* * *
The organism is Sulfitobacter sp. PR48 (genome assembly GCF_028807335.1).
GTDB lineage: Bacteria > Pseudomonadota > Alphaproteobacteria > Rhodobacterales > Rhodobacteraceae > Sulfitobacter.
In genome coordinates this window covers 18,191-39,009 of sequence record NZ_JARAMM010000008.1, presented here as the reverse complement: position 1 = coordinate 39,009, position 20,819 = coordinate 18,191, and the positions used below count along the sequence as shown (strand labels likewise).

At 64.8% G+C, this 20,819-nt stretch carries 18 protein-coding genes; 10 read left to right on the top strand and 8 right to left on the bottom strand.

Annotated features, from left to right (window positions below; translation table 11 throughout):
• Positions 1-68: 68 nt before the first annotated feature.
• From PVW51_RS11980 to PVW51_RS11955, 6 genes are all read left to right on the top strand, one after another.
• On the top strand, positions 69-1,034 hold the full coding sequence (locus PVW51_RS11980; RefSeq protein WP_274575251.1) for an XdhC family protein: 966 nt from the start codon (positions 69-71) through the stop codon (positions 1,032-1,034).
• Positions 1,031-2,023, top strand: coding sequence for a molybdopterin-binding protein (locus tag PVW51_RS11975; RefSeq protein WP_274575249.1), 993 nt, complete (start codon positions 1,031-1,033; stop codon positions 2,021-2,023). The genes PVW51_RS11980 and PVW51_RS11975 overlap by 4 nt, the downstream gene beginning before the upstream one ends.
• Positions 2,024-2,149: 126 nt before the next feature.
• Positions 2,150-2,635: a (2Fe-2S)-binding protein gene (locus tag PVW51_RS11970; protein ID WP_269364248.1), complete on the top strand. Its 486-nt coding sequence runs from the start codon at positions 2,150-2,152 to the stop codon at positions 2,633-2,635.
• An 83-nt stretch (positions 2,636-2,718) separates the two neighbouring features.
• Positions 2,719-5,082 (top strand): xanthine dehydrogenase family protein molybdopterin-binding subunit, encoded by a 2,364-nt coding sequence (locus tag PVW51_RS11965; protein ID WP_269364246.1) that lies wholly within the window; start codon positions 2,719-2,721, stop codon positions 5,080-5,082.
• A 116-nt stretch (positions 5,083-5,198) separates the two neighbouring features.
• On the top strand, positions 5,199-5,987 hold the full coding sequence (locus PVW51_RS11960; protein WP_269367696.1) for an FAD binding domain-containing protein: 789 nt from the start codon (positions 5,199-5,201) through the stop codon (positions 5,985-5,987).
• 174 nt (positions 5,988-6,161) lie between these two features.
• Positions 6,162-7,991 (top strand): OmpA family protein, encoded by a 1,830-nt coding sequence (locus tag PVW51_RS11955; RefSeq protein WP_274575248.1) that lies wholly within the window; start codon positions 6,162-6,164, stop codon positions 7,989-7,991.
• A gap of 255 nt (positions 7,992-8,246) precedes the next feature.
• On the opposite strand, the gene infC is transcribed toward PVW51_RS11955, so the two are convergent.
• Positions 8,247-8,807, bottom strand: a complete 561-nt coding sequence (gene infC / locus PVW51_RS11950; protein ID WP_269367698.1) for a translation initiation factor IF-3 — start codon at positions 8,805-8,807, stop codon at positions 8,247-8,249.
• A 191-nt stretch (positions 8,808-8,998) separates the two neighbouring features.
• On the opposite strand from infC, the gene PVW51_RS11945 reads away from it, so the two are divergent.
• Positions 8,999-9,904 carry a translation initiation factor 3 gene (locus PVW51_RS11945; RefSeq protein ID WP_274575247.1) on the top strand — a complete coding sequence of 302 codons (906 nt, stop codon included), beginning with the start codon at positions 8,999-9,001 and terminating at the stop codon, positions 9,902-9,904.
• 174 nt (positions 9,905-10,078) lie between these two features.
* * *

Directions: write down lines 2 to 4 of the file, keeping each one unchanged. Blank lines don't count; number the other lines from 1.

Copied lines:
GTDB lineage: Bacteria > Pseudomonadota > Alphaproteobacteria > Rhodobacterales > Rhodobacteraceae > Sulfitobacter.
In genome coordinates this window covers 18,191-39,009 of sequence record NZ_JARAMM010000008.1, presented here as the reverse complement: position 1 = coordinate 39,009, position 20,819 = coordinate 18,191, and the positions used below count along the sequence as shown (strand labels likewise).

At 64.8% G+C, this 20,819-nt stretch carries 18 protein-coding genes; 10 read left to right on the top strand and 8 right to left on the bottom strand.